Below is an architectural drawing showing how it all integrates using Domino as a central application server.
ISBG (formerly LSBG)
I’m happy to say that I will be speaking at the upcoming Norwegian IBM Social Business usergroup event in Larvik, Norway on 22-23 May 2013. The event used to be called LSBG (Lotus Samhandling Brukergruppe) but have just been renamed ISBG (IBM Samhandling Brukergruppe) to reflect the changes in the branding of the IBM collaboration solutions. I will be at the event with the OnTime team showcasing our amazing group calendar products – and who knows – we might have a little new thing up our sleeve… 🙂
Yet again the event is at this beautiful spa location in Larvik near the ocean. Can’t wait to go there and be social with the Norwegians. See you there.
OnTime at IBM Connect 2013 – Like to win one of 4 iPad minis
OnTime is of course present at IBM Connect 2013 and we will be there in a variety of ways. We are sending 4 people so if you want to talk to us about anything from technology, to sales, to vision you should be good to go. Besides me being there and presenting a session (BP209 on Monday afternoon at 3.45pm) we are in the showcase demoing all our group calendaring goodness as well. We have an extremely cool line-up of products and will be demoing our new UIs namely the reintroduced Team-At-A-Glance sidebar plugin for IBM Notes and our new web UI which will knock your socks of. If you haven’t seen it be sure to stop by the booth or talk to one of us.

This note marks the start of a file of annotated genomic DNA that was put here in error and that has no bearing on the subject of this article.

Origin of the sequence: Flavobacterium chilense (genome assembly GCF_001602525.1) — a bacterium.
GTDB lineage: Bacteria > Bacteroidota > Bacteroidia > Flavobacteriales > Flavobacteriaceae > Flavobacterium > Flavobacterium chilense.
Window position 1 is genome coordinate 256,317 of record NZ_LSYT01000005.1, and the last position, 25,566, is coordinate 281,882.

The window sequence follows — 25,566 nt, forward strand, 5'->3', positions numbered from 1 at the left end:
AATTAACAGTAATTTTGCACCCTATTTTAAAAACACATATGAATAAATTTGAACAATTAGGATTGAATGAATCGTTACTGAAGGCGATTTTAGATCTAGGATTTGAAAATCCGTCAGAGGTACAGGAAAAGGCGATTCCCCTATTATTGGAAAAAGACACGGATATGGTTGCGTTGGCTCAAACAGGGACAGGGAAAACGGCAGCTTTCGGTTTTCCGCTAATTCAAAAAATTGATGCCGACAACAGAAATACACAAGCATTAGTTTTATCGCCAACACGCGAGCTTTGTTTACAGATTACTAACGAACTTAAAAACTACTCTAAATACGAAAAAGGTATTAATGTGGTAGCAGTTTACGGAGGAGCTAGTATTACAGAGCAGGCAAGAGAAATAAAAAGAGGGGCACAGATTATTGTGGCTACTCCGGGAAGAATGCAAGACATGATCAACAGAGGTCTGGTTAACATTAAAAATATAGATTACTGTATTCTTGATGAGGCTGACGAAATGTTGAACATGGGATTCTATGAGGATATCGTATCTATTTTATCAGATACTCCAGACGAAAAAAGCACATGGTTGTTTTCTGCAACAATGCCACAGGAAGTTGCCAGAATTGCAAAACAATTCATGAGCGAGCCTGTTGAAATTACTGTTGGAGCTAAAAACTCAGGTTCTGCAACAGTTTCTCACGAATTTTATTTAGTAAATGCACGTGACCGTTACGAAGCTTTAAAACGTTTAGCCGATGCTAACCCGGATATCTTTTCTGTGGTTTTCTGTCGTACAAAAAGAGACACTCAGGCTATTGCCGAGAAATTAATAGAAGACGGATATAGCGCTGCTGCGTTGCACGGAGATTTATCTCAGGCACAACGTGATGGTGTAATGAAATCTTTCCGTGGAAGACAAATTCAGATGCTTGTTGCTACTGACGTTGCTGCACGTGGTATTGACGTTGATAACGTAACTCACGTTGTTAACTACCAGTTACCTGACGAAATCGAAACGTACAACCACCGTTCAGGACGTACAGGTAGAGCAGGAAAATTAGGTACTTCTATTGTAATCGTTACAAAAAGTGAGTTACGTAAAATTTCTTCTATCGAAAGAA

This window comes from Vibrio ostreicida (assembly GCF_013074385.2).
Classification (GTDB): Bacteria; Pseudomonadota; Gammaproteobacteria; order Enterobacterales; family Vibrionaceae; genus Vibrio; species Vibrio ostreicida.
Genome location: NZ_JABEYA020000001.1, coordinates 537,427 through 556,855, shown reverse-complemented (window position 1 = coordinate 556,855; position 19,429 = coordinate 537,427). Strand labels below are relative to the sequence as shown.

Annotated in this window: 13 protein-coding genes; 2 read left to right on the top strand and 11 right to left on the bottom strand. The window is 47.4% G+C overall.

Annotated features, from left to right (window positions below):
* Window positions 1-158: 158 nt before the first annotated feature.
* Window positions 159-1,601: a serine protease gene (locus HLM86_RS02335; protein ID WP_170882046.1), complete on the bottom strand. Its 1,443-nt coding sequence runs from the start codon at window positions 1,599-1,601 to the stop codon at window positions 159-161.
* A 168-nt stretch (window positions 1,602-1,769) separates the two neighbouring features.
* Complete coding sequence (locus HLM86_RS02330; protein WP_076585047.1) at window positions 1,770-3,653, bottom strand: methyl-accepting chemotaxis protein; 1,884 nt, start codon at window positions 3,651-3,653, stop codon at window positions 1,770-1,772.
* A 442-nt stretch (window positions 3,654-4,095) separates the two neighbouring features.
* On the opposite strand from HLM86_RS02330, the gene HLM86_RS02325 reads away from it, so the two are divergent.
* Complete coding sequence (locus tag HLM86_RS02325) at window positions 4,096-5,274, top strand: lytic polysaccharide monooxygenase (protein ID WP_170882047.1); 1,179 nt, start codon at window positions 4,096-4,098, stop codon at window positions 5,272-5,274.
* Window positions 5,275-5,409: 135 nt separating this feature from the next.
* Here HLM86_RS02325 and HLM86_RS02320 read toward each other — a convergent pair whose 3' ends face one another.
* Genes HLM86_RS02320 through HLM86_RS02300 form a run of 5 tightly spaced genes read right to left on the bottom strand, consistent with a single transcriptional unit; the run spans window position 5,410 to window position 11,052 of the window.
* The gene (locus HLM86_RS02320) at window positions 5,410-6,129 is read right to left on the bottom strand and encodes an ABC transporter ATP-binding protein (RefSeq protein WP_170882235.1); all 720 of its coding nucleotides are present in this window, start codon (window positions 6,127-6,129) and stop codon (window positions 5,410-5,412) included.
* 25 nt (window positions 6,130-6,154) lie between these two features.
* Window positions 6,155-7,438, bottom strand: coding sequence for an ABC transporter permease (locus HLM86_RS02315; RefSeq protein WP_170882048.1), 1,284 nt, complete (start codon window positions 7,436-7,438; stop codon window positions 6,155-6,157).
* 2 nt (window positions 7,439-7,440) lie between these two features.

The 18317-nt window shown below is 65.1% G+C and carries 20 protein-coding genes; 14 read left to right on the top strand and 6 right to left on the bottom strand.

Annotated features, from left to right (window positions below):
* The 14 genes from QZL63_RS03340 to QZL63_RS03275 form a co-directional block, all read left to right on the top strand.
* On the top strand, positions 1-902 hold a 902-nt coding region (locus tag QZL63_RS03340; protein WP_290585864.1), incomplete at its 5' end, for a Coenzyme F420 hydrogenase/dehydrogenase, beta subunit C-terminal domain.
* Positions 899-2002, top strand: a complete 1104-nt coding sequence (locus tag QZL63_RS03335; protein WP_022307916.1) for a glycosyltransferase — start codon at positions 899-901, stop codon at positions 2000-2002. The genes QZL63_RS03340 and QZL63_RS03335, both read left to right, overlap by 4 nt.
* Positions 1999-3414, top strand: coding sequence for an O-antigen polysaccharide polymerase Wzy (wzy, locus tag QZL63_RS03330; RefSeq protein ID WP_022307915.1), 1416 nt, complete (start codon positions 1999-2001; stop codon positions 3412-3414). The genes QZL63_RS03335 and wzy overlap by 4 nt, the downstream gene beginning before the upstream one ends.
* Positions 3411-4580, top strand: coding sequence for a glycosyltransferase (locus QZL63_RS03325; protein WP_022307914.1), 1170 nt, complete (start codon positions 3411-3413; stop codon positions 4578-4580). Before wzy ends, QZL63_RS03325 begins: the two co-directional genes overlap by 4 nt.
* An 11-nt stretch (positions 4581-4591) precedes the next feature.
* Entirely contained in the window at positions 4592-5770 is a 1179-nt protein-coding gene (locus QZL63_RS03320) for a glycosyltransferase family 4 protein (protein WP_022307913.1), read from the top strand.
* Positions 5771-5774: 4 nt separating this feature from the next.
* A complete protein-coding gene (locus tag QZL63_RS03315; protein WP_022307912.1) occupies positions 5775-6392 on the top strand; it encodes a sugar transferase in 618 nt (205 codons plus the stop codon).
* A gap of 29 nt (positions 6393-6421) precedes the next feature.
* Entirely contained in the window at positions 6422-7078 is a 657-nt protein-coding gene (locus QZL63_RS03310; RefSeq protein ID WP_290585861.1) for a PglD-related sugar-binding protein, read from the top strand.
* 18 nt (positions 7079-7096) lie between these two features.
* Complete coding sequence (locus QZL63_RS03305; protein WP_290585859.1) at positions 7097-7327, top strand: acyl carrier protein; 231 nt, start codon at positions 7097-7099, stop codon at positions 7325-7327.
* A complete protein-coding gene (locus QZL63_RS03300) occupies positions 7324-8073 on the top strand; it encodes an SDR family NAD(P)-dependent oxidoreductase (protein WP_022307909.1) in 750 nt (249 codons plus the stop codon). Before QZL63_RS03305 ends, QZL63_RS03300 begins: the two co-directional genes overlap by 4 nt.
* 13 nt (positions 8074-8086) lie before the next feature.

During Connect we will be giving a number of iPad minis away and the rules are simple. Simply Like our page on Facebook (www.facebook.com/ontimesuite) to join the fun and then watch Facebook.com/ontimesuite daily during Connect 2013 for extra chances to win. Each way we will post an OnTime related question on Facebook and the first one to come to the booth with the answer will win an iPad mini – there is a iPad up for grasps every day of Connect 2013!! So easy and should be all kinds of fun. Be sure to join in.
So why not head over and Like us right away!?
Domino rules as an API application server platform
Over the last 1.5 years we at OnTime have been making a serious investment into rewriting our backend for the OnTime Group Calendar product. The most fundamental change has been the change from a traditional Notes/Domino application (if it ever was a such) to be a server/API first approach. This means that there’s now a layer of separation between the business logic on the server and the business login in the clients namely the API. The API is now king!! It means that most, if not all, knowledge about the server operation and data storage has been removed from the clients and server and clients may evolve indepently of one another.
Another key benefit of an “API first” approach is that new exciting UI’s and uses of the OnTime data has started to pop up as it’s now easy to get going. As an application developer you do not have to worry about the OnTime backend or even worry about Domino. As long as you have HTTP access and may use JSON you’re all set.
As an example of where you’ve seen the power of the API approach – maybe without thinking about it – is in Mail and Calendar in Notes 8+. Think about how adding Java views to the “mail and calendar experience” in Notes 8+ has allowed the “mail and calendar experience” to leapfrog the rest of the client. This is because there’s a layer of separation between the data and the views and it allows them to evolve separately and at different paces.